‘Wing’ truly catches the wind this time, and sails

Times Staff Writer

“Wing on Wing,” Esa-Pekka Salonen’s seductive, restless ode to Walt Disney Concert Hall and to the orchestra he had headed for a dozen years when he wrote it, endured a difficult birth last season. Now the work, which returned to Disney on Thursday night and is newly recorded, has taken flight.

That mixes a metaphor, in that “Wing on Wing” is a song of the sea, an imagining of the concert hall as a sailing ship weathering storms (the title is a sailing term). But mixing metaphors is music’s prerogative. Music that lasts can never be one thing; built-in character and emotions must make room for coloration by performance, environment and the ears that receive it.

The Los Angeles Philharmonic gave “Wing on Wing” its premiere last June as the climax to a chaotic day that began with angry shouts at a large antiwar demonstration downtown, included a mixed-message seminar on music and architecture, and involved bad performances of good pieces (such as Morton Feldman’s “Rothko Chapel”) and good performances of bad pieces (including Liza Lim’s “Ecstatic Architecture”).


Throughout this long, noisy day, Disney Hall stood as a shining beacon, and such was the effect of Salonen’s piece. Metallic percussion exploited the acoustical tingle factor. Prominent parts for contrabassoon and contrabass clarinet displayed Disney’s affinity with bass resonance. Two high sopranos singing interlocking stratospheric siren songs were moving targets, leaving the stage to intone from higher aeries and make us aware of Disney’s dimensionality. At the end, the full large orchestra broke into a jubilant, if ever so slightly dutiful, dance.

Wonderful music, however, was also touched by melancholy, which Salonen explained as a reflection of the inevitable letdown after the momentous opening of a celebrated new landmark. But “Wing on Wing” also tried a little too hard. Interweaving the recorded voice of Gehry into the piece pointed out the hall’s troubled handling of amplification.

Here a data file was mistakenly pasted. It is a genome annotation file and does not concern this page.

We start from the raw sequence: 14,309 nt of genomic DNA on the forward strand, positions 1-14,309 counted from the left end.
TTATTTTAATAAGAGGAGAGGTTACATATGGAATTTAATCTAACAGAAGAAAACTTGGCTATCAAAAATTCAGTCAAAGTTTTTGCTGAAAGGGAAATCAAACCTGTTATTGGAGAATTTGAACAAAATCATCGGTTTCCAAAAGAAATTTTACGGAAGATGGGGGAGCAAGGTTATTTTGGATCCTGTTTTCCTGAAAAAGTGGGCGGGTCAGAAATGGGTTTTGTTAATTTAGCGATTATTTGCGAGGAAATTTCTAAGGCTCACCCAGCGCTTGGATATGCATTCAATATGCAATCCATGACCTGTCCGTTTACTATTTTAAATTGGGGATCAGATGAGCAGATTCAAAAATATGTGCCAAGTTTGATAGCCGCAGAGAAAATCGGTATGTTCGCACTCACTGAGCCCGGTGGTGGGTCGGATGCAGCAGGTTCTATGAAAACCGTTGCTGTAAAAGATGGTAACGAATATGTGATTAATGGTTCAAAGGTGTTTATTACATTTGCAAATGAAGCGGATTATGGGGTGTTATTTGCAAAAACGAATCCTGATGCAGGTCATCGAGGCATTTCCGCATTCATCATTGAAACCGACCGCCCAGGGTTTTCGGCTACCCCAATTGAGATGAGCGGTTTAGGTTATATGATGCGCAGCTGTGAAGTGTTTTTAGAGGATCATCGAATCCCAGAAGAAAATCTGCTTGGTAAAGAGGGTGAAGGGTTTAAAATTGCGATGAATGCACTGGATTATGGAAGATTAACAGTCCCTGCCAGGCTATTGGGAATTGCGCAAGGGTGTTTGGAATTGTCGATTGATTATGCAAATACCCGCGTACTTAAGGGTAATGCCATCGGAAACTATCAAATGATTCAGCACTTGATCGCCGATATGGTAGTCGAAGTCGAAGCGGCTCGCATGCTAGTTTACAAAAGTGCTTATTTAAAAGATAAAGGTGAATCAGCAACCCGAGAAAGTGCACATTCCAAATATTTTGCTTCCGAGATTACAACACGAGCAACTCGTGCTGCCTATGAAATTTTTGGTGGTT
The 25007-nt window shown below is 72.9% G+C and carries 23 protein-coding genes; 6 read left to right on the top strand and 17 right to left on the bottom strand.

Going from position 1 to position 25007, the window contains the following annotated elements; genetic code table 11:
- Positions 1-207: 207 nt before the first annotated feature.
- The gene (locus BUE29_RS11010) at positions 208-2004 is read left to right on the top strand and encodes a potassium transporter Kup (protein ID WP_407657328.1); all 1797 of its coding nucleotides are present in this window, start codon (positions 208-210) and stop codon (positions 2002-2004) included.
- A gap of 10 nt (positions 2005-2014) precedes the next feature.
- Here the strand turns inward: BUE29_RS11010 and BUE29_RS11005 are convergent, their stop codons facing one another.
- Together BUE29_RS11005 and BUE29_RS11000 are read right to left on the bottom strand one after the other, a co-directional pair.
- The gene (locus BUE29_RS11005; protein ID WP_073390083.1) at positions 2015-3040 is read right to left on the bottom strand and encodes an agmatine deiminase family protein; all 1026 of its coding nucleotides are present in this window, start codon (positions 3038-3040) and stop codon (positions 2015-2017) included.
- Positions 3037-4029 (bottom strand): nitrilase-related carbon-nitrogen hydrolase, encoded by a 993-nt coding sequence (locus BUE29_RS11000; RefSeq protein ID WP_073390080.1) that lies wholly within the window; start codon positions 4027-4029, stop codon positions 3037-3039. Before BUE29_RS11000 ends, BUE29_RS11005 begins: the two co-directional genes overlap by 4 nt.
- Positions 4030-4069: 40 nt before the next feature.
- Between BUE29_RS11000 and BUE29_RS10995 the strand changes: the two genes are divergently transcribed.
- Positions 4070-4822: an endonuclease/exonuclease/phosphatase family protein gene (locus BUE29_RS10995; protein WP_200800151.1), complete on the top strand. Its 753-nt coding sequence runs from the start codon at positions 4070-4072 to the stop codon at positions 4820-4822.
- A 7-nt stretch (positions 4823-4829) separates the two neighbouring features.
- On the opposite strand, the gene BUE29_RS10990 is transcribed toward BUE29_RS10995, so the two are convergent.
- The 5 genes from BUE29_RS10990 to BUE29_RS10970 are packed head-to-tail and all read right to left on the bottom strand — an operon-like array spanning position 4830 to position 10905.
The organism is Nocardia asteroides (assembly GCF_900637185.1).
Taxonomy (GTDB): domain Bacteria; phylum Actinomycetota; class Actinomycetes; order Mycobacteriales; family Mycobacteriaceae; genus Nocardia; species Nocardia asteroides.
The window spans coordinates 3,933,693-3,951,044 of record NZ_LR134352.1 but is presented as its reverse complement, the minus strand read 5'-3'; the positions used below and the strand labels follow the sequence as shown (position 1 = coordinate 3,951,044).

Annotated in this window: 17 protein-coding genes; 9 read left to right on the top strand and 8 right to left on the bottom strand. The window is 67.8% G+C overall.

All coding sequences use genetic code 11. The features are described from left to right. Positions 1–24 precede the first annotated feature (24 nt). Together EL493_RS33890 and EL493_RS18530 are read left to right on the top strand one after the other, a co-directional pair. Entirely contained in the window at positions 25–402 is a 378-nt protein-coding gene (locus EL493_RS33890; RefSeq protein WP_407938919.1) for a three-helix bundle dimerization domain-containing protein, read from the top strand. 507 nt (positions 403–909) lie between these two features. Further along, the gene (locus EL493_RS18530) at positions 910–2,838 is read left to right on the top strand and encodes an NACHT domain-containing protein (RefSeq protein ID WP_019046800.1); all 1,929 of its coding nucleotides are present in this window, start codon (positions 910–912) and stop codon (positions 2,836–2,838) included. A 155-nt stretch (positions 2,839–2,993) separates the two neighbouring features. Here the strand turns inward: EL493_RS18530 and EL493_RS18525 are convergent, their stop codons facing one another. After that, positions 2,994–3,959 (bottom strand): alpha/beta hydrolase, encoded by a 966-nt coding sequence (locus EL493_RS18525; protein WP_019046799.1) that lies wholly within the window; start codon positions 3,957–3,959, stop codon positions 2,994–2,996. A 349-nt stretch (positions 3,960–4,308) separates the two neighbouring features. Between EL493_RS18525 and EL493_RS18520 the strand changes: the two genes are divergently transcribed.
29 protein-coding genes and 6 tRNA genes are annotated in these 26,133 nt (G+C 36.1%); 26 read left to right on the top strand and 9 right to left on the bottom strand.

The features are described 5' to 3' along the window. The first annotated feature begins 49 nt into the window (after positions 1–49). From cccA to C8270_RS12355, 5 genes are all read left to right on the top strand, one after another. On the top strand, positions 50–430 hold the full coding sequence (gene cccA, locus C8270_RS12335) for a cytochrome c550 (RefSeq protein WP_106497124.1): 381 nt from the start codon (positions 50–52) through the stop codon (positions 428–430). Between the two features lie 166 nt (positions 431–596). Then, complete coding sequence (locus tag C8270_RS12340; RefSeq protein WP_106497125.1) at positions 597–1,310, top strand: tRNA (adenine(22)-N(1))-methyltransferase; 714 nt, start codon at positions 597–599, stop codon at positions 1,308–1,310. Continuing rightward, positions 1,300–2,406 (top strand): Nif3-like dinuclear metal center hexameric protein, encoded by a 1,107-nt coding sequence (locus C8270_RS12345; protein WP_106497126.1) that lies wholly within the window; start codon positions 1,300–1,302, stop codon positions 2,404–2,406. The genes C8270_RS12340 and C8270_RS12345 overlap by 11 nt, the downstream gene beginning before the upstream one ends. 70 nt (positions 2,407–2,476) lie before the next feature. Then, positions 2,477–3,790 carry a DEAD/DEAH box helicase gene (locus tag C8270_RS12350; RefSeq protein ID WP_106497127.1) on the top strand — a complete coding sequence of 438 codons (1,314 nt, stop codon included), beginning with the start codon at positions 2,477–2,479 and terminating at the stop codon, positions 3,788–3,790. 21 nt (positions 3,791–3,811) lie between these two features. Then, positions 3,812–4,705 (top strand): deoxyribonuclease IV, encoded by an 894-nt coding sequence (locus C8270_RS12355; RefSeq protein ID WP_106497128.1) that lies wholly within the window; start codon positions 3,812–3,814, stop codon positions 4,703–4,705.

Originally intended to last about six minutes, “Wing on Wing” had by June grown many times that size, to 27, and verged on the unwieldy. Many listeners wondered whether it could ever transcend its association with Disney and find comfort in other venues. Many also wondered whether the wistful aspects of the score might signal the end of an affair, as the question of Salonen’s future with the orchestra once his contract was up in 2006 was suspiciously left hanging.

All those concerns -- even, ironically, the issue of venue -- were addressed Thursday. Played with new confidence, “Wing on Wing” took on a more euphoric character. Salonen has speeded up his tempos, shaving close to two minutes from the clock. With the concert coming on the heels of a new contract that extends Salonen’s music directorship of the Philharmonic until at least 2008, the performance was pure celebration. The sopranos, Hila Plitmann and Cyndia Sieden, began on a note of ecstasy and never left it. The amplification has been tamed and Gehry’s intrusions toned down to become more appropriate atmospheric enhancement. The riotous dance at the end, in this tighter performance, felt a true culmination.

Wings, moreover, have grown legs. With the release this week of a Deutsche Grammophon CD of recent Salonen orchestral scores performed by the Finnish Radio Symphony and recorded in the Finnish capital, Helsinki, “Wing on Wing” has been wrenched out of Disney and away from the Philharmonic. That is reason for anger. It costs a prince’s ransom to record American orchestras these days, and Disney Hall is untried as a recording venue. But some things are worth the trouble and expense. Still, “Wing on Wing” played without the Philharmonic’s flair and recorded in an anonymous acoustic shines.

The piece’s future was further ensured last week when parts were played for children at the Philharmonic’s Toyota Symphonies for Youth, accompanying a skit devised by Bryan Davidson, directed by Jessica Kubzansky and strongly conducted by the orchestra’s new conducting fellow, Joana Carneiro. The response was encouraging.

Also on the program, the first of three titled “3 x Salonen” that will feature pieces by the music director, then be taken to Cologne, Germany, next month, were Debussy’s “Fantaisie” and Stravinsky’s “Rite of Spring.”

The Debussy is an early piano concerto, all but unknown. One hears in it a composer emerging, but one also comes to recognize what a breakthrough was “Prelude to the Afternoon of a Faun,” Debussy’s next piece. The soloist, Emanuel Ax, played the sparkling piano part with brilliance.

There may be little left to say about Salonen’s “Rite”; it has become one of the signature Disney Hall experiences. But his interpretation evolves, growing freer, more expressive, more exhilarating. If the Cologne performance comes across as this one did, it will drive the Germans wild.